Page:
Seeing with the Right Eye

We think of vision to describe how clearly we see things. The impact of vision on our lives is much more profound than just seeing the world clearly – we need it to thread a needle; identify people moving in crowds;  and while driving a car, seeing a child and anticipating that child running onto the street.

To maintain balance and navigate space in our physical world, we must organise and integrate information from the visual, says David Wellington from Greerton Chiropractic.

“This means the proprioceptive – information perceived through our muscles and joints to tell us where we are in space – and vestibular systems – inner ears sensing motion, equilibrium and spatial awareness.

“A deficiency in any of these three vital systems can have a dramatic impact on a person’s ability to exist in their world.”

Vision and the brain

It is generally thought that between half and two-thirds of the brain is used for visual processing, says David.

“When our eyes are open, two-thirds of the electrical activity of the brain is devoted to vision.

“Our vision is such a powerful sense that it can override information from the other senses, which is sometimes beneficial and other times detrimental. When the visual system is not working properly, providing incorrect information to other somatosensory systems, it can dramatically interfere with our quality of life.”

The eyes do a lot. They converge, for example, to thread a needle. They saccade, or move rapidly, to a new target. They are involved in pursuit, such as when we watch a car go past. They have optokinetic reflex – for example, when driving a car and the environment is moving. They also have vestibular ocular reflex – eyes looking straight ahead, head turns, and gaze fixation, when you are staring or reading.

Neck pain and vision

With our daily living activities, we will move our head to something we see in our peripheral vision and the combination of head turn and eye movement must be perfectly co-ordinated, otherwise we may perceive the sensations of dizziness, loss of balance, poor co-ordination and timing.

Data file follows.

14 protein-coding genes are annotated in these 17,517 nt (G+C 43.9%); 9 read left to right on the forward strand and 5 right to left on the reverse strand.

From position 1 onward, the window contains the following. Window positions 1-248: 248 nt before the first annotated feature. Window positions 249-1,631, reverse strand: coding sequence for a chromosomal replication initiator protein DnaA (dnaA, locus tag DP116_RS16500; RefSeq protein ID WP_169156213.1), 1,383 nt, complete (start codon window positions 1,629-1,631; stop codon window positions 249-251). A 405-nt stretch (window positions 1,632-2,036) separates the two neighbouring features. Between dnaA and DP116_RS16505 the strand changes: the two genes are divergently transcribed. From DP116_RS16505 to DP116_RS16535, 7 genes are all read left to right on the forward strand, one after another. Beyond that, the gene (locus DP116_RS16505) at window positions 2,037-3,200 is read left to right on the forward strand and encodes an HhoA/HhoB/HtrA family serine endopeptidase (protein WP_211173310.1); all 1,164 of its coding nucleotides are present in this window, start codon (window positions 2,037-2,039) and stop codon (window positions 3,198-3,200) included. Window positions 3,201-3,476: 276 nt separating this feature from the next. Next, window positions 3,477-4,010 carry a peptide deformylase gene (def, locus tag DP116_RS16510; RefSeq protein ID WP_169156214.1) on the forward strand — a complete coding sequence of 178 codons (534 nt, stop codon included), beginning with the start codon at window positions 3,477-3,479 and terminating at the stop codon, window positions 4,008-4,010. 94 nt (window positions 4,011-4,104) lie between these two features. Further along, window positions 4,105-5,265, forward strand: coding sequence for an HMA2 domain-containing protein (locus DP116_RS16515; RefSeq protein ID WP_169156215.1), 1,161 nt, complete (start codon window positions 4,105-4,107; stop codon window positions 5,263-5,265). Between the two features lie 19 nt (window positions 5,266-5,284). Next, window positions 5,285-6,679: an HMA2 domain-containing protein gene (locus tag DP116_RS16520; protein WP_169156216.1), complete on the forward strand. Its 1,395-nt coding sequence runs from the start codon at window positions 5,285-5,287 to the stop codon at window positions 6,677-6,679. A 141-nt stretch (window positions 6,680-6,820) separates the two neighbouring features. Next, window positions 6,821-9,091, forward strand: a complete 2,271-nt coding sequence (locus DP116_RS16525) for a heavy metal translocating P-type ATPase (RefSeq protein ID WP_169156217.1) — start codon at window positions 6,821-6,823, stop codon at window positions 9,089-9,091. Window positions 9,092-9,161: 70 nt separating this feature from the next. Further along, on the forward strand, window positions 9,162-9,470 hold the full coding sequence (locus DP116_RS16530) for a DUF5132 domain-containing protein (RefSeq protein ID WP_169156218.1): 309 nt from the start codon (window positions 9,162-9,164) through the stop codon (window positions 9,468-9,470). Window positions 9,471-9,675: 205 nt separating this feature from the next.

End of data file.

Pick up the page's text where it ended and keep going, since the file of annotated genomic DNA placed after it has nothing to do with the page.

“From simple activities of turning to talk to someone, to extreme levels such as elite sports people, how precise this critical task is performed will affect you,” says David.

“The suboccipital muscles are extremely accurate motion detectors, they communicate to areas of the cerebellum and vestibular nuclei, injury to the cervical spine and  neck pain will affect how your eyes move because of this relationship and may disrupt visual, neck and balance related functions such as reading, walking on uneven ground, running, driving, and dynamic posture, for example bending, lifting, twisting, carrying, and reaching.”

How could you know?

Because eye movements are subtle, fast, and should be precise; head, neck and spinal movement should be pain-free and smooth, accurate and dynamic. Balance should be responsive to changing environments and different settings. But how do you accurately measure these systems?

“X-rays, MRI and CT scans, and blood tests are used to measure various complaints, therefore we also need relevant equipment to test eye movements and detect a reliance or weakness of the three systems involved – balance, vision and proprioception,” says David.

“Computerised posturography can be used to detect limits of stability related to fall prevention, and the relationship between visual, proprioception and balance. RightEye eye-tracking equipment will detect eye movement patterns related to reading, accurate rapid eye movements, and smooth pursuit.”


The vital relationship between visual, proprioception and balance can’t be understated, says David.

How these systems interact defines how you get through the day. Understanding that, along with getting the right exercises and treatments, can help you regain functional loss.

“If reading is a difficult task for you or someone you know; if you get eye strain but your eyes are okay; if balance or feeling dizzy sometimes is an issue; if you keep bumping furniture on one side, tripping stumbling or falling, these are all simple signs of a potential breakdown of this system,” says David.

Call David to arrange an appointment and “you will know more than you did before and what we can do to help you”.

To book phone: 07 577 0322.

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